Uric Acid Treatment After Stroke Prevents Long-Term Middle Cerebral Artery Remodelling and Attenuates Brain Damage in Spontaneously Hypertensive Rats
- 206 Downloads
Hypertension is the most important modifiable risk factor for stroke and is associated with poorer post-stroke outcomes. The antioxidant uric acid is protective in experimental normotensive ischaemic stroke. However, it is unknown whether this treatment exerts long-term protection in hypertension. We aimed to evaluate the impact of transient intraluminal middle cerebral artery (MCA) occlusion (90 min)/reperfusion (1–15 days) on brain and vascular damage progression in adult male Wistar-Kyoto (WKY; n = 36) and spontaneously hypertensive (SHR; n = 37) rats treated (i.v./120 min post-occlusion) with uric acid (16 mg kg−1) or vehicle (Locke’s buffer). Ischaemic brain damage was assessed longitudinally with magnetic resonance imaging and properties of MCA from both hemispheres were studied 15 days after stroke. Brain lesions in WKY rats were associated with a transitory increase in circulating IL-18 and cerebrovascular oxidative stress that did not culminate in long-term MCA alterations. In SHR rats, more severe brain damage and poorer neurofunctional outcomes were coupled to higher cortical cerebral blood flow at the onset of reperfusion, a transient increase in oxidative stress and long-lasting stroke-induced MCA hypertrophic remodelling. Thus, stroke promotes larger brain and vascular damage in hypertensive rats that persists for long-time. Uric acid administered during early reperfusion attenuated short- and long-term brain injuries in both normotensive and hypertensive rats, an effect that was associated with abolishment of the acute oxidative stress response and prevention of stroke-induced long-lasting MCA remodelling in hypertension. These results suggest that uric acid might be an effective strategy to improve stroke outcomes in hypertensive subjects.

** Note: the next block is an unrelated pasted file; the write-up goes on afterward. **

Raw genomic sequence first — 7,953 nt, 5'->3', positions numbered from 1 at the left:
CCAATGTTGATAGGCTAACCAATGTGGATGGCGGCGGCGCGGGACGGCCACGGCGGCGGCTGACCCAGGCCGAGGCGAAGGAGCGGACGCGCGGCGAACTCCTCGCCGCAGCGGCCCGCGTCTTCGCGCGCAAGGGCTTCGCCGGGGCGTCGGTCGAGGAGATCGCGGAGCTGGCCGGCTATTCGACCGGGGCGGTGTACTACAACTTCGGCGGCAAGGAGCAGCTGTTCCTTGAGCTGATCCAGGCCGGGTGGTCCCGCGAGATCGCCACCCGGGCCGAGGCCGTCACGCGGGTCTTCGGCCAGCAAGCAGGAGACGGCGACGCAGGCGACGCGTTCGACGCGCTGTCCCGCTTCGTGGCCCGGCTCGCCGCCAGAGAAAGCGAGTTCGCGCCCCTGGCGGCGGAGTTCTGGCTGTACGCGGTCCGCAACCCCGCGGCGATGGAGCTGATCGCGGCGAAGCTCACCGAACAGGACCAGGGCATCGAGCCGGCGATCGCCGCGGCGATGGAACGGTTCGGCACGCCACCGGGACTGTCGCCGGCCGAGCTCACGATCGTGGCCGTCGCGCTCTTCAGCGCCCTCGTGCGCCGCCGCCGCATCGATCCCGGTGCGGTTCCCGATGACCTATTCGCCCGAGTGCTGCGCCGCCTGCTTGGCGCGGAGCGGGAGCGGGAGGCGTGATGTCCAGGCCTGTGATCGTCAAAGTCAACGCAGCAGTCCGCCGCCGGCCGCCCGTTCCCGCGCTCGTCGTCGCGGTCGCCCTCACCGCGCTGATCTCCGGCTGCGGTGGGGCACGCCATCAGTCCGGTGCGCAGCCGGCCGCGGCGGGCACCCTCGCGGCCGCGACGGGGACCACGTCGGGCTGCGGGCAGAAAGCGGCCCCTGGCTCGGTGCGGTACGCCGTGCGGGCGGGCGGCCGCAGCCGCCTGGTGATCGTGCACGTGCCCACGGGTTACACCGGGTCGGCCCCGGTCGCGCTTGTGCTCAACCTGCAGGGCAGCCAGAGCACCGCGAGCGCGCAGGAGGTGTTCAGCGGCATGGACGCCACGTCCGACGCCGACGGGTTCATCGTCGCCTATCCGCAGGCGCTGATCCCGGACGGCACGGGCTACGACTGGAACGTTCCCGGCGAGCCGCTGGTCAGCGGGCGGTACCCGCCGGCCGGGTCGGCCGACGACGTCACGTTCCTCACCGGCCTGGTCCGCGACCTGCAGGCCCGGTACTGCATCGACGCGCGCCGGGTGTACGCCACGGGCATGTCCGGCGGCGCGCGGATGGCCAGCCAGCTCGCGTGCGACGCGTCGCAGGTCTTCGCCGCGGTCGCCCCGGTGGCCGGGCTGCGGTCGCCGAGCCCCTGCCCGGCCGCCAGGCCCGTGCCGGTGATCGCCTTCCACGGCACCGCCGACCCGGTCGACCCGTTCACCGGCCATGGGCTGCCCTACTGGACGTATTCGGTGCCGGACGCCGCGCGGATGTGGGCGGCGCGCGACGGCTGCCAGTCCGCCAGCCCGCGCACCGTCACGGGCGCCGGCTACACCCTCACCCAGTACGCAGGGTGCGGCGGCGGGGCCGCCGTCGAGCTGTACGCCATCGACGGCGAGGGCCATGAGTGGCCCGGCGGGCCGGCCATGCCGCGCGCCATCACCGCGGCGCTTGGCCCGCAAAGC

KeywordsHypertension Ischaemia-reperfusion Ischaemic stroke Vascular remodelling Oxidative stress Antioxidant
We are grateful to Núria Masip Salas, Marina Purroy Rodríguez and Cristina Ríos Delgado for helpful technical assistance, to the confocal microscopy facility of the Universitat Autònoma de Barcelona and to the joint nuclear magnetic resonance facility of the Universitat Autònoma de Barcelona and Centro de Investigación Biomédica en Red-Bioingeniería, Biomateriales y Nanomedicina (CIBER-BBN) (Cerdanyola del Vallès, Spain), Unit 25 of NANBIOSIS.
F.J-A. and E.V. conceived the study and designed the experiments; F.J-A., E.V., E.J-X., B.P., AP.D. and L.P-U. performed the experiments and analysed the data; F.J-A. prepared the article; AM.P., A.C. and J.M-F. provided critical analysis; and all authors edited and approved the manuscript.
This study was supported by Ministerio de Ciencia e Innovación [SAF2014-56111-R] to E.V., B.P. and F.J-A.; Generalitat de Catalunya [2017-SGR-645] to AM.P., A.C., E.V. and F.J-A.; and Instituto Carlos III [FIS PI13/0091, RIC RD12/0042/0006] to AP.D. Instituto de Salud Carlos III (Spain) co-funded by EU FEDER funds Redes Temáticas de Investigación Cooperativa Sanitaria RETICS-INVICTUS-RD16/019 to J.M-F./E.J-X and to A.C./AM.P.